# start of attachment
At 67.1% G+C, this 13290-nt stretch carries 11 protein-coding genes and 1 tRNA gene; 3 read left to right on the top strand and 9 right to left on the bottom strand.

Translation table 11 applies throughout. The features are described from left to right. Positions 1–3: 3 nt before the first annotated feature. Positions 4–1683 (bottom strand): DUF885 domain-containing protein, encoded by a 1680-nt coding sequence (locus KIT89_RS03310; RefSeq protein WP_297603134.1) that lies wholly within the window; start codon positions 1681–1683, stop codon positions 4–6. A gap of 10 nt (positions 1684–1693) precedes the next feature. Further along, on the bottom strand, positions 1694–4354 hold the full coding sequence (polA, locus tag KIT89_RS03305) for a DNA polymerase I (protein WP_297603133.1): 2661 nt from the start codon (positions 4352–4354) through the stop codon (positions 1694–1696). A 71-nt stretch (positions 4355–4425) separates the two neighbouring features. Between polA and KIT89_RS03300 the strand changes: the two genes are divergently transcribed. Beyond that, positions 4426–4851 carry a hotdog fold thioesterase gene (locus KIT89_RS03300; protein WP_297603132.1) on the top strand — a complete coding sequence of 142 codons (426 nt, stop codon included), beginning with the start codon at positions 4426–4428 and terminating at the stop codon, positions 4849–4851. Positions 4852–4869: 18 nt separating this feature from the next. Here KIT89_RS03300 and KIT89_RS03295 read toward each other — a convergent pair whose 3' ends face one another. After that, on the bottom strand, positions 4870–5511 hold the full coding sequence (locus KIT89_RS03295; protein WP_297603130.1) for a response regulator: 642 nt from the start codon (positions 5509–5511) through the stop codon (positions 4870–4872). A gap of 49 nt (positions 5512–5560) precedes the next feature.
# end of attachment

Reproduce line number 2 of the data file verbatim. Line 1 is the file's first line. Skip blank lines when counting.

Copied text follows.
Translation table 11 applies throughout. The features are described from left to right. Positions 1–3: 3 nt before the first annotated feature. Positions 4–1683 (bottom strand): DUF885 domain-containing protein, encoded by a 1680-nt coding sequence (locus KIT89_RS03310; RefSeq protein WP_297603134.1) that lies wholly within the window; start codon positions 1681–1683, stop codon positions 4–6. A gap of 10 nt (positions 1684–1693) precedes the next feature. Further along, on the bottom strand, positions 1694–4354 hold the full coding sequence (polA, locus tag KIT89_RS03305) for a DNA polymerase I (protein WP_297603133.1): 2661 nt from the start codon (positions 4352–4354) through the stop codon (positions 1694–1696). A 71-nt stretch (positions 4355–4425) separates the two neighbouring features. Between polA and KIT89_RS03300 the strand changes: the two genes are divergently transcribed. Beyond that, positions 4426–4851 carry a hotdog fold thioesterase gene (locus KIT89_RS03300; protein WP_297603132.1) on the top strand — a complete coding sequence of 142 codons (426 nt, stop codon included), beginning with the start codon at positions 4426–4428 and terminating at the stop codon, positions 4849–4851. Positions 4852–4869: 18 nt separating this feature from the next. Here KIT89_RS03300 and KIT89_RS03295 read toward each other — a convergent pair whose 3' ends face one another. After that, on the bottom strand, positions 4870–5511 hold the full coding sequence (locus KIT89_RS03295; protein WP_297603130.1) for a response regulator: 642 nt from the start codon (positions 5509–5511) through the stop codon (positions 4870–4872). A gap of 49 nt (positions 5512–5560) precedes the next feature.